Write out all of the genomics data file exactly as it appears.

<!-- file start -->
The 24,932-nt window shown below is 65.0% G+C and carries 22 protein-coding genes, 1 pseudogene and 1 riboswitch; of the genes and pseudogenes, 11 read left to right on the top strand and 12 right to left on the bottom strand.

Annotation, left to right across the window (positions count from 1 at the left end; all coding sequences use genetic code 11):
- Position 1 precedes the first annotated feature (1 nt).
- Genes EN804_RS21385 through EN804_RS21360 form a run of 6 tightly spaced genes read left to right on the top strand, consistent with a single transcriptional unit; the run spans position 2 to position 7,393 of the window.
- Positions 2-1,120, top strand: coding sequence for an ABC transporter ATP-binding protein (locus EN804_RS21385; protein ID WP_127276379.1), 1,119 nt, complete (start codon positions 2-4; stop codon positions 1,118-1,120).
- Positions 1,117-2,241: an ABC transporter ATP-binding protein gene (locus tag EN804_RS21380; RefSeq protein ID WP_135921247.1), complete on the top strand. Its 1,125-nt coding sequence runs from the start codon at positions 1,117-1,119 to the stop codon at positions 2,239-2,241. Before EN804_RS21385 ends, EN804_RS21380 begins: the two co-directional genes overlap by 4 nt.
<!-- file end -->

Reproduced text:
The 24,932-nt window shown below is 65.0% G+C and carries 22 protein-coding genes, 1 pseudogene and 1 riboswitch; of the genes and pseudogenes, 11 read left to right on the top strand and 12 right to left on the bottom strand.

Annotation, left to right across the window (positions count from 1 at the left end; all coding sequences use genetic code 11):
- Position 1 precedes the first annotated feature (1 nt).
- Genes EN804_RS21385 through EN804_RS21360 form a run of 6 tightly spaced genes read left to right on the top strand, consistent with a single transcriptional unit; the run spans position 2 to position 7,393 of the window.
- Positions 2-1,120, top strand: coding sequence for an ABC transporter ATP-binding protein (locus EN804_RS21385; protein ID WP_127276379.1), 1,119 nt, complete (start codon positions 2-4; stop codon positions 1,118-1,120).
- Positions 1,117-2,241: an ABC transporter ATP-binding protein gene (locus tag EN804_RS21380; RefSeq protein ID WP_135921247.1), complete on the top strand. Its 1,125-nt coding sequence runs from the start codon at positions 1,117-1,119 to the stop codon at positions 2,239-2,241. Before EN804_RS21385 ends, EN804_RS21380 begins: the two co-directional genes overlap by 4 nt.